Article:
Counterintuitives abound when you talk about Nelson Mandela. He was perhaps the greatest world leader in the 20th century – but for 27 years, he was imprisoned as a terrorist. Quite a lot of the politicians now joining in the the chorus of praise for him have in the past condemned him as a terrorist. I suppose that the answer is that it depends on your point of view. One man’s terrorist is another man’s freedom fighter.

Can you imagine what it must have felt like when he walked out of jail free, after 27 years? Not only was he free, but he was walking more or less directly into government and into the presidency of his country. The ideology which had locked him up, which he had fought, apartheid, had been utterly defeated.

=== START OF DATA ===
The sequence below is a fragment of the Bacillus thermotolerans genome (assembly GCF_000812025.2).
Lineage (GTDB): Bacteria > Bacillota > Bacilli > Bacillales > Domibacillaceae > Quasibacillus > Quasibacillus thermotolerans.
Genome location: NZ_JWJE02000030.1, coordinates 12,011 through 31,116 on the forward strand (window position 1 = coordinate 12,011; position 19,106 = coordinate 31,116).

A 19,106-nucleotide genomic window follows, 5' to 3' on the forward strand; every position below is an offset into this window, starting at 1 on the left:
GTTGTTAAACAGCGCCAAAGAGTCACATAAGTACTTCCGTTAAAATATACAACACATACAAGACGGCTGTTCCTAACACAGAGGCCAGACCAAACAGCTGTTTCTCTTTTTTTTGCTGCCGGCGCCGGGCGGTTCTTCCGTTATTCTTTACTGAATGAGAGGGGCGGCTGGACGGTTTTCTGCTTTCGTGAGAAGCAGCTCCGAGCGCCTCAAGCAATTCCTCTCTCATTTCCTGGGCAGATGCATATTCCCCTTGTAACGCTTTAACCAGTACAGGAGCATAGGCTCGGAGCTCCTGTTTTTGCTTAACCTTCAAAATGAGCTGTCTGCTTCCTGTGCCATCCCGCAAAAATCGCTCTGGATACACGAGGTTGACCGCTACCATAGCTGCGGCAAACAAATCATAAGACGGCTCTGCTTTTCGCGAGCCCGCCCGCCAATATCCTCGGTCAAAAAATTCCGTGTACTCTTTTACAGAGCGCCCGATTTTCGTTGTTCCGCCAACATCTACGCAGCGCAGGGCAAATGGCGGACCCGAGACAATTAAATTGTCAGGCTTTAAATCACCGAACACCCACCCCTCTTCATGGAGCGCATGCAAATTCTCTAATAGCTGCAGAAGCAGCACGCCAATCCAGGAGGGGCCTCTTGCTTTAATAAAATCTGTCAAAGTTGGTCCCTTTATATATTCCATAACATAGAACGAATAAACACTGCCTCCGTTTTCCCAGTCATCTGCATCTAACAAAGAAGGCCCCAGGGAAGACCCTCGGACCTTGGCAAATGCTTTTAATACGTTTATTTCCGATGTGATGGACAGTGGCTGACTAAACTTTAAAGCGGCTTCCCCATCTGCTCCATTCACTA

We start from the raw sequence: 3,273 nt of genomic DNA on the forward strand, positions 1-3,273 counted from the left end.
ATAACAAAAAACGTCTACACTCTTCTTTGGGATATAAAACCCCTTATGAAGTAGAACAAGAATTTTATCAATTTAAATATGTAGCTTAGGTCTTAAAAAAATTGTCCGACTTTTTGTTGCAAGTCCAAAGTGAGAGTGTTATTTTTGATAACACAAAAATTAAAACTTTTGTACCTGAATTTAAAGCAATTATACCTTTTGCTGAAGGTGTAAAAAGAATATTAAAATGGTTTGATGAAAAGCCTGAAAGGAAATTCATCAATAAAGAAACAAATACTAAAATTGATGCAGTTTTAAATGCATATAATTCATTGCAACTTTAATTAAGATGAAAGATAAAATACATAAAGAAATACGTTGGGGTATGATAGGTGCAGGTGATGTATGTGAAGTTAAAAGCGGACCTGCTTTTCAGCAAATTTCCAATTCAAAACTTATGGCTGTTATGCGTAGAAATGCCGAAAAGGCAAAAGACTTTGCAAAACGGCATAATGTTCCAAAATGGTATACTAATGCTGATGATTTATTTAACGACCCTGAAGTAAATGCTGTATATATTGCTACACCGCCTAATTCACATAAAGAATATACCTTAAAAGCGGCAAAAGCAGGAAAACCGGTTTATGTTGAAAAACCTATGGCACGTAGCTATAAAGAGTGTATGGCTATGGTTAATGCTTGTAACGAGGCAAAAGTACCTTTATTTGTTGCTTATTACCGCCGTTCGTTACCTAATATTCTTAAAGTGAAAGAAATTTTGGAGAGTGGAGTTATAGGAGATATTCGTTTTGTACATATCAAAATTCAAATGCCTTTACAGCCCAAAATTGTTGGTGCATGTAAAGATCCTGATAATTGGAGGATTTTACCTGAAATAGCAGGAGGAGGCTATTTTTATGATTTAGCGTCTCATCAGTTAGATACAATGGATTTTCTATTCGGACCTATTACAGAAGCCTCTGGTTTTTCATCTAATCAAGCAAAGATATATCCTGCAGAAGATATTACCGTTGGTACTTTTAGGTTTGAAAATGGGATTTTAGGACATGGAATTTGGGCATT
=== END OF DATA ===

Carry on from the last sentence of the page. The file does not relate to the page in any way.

So often, when there has been a mighty struggle – even a struggle to the death – the victors exact terrible vengeance. Indeed, in the passage immediately after our Old Testament lesson, when the fire of The Lord consumed the burnt offering which Elijah had prepared, the people fell on their faces and sang, ‘The Lord indeed is God’. Elijah said to them, ‘Seize the prophets of Baal; do not let one of them escape.’ And they seized them, and killed all of them, all 450 of them. It was terrible vengeance. I’m tempted to say that 27 years in jail must have felt far worse to Nelson Mandela than it felt for Elijah having a celebrity bake-off with the prophets of Baal. If anyone might have been expected to inflict victors’ justice on the defeated parties, it would have been Nelson Mandela.